Suppose $D\subseteq\mathbb C$ is a bounded domain, with $\partial D$ smooth. Then suppose $g:\mathbb C\backslash\overline D\to\mathbb C$ is analytic and extends continuously to $\partial D$. If $\lim_{z\to\infty}g(z)$ is finite, show that $$ g(u)=\lim_{z\to\infty}(g(z))-\frac1{2\pi i}\int_{\partial D}\frac{g(z)dz}{z-u} $$ for all $u\in\mathbb C\backslash\overline D$, assuming that $\partial D$ is oriented as the boundary of $D$.

This problem is confusing to me, because the integral term looks like the result of the Cauchy Integral Formula. But we are considering points outside $\overline D$. Would anyone be able to give some intuition for how to solve this problem?


Recall the Cauchy integral formula:

Let $\Omega$ be a bounded domain with smooth boundary. Then for any $h \in \mathcal{O}(\Omega)$ which extends continuously to $\partial{\Omega}$, we have $$ \forall u \in \Omega,\ h(u) = \frac{1}{2\pi i} \int_{\partial{\Omega}} \frac{h(z)}{z-u} dz. $$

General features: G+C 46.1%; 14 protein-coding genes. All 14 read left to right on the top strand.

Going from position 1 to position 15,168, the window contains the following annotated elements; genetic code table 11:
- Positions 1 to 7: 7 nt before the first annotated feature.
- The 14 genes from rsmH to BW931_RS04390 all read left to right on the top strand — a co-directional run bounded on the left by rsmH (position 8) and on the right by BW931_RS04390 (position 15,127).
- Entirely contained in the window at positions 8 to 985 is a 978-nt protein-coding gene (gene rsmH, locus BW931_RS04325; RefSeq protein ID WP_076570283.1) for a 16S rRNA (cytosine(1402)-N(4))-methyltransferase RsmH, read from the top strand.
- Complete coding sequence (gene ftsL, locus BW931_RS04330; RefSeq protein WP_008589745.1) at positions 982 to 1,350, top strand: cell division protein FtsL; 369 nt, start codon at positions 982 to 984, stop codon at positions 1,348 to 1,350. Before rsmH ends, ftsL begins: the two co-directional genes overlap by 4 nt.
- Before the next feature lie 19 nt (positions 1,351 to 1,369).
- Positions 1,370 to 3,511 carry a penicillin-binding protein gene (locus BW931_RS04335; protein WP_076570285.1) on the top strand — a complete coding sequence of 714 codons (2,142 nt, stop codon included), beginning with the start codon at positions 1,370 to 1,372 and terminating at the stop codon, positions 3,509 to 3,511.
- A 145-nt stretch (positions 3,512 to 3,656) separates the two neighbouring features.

We can assume that $D$ is contained in the unit disk $\Delta$. Set $\Omega$ the image of $\mathbb{C}\backslash \overline{D}$ by $z \mapsto \frac{1}{z}$ and for all $z \in \Omega$, set $h(z) = g(\frac{1}{z})$. Notice that $\Omega$ is a bounded domain since $D \subset \Delta$. Alas, $h$ is not holomorphic on $\Omega$ but it is holomorphic on $\Omega\backslash\{0\}$. Since the boundary of this latter domain is not smooth, we replace it by $\Omega\backslash \Delta_{\varepsilon}$ where $\Delta_{\varepsilon}$ stands for the disc centered at the origin with radius $\varepsilon$, which is chosen small enough so that $\Delta_{\varepsilon} \subset \Omega$. Now you can apply the Cauchy integral formula above and let $\varepsilon$ go to zero to conclude.


Your Answer

By clicking “Post Your Answer”, you agree to our terms of service, privacy policy and cookie policy

Not the answer you're looking for? Browse other questions tagged or ask your own question.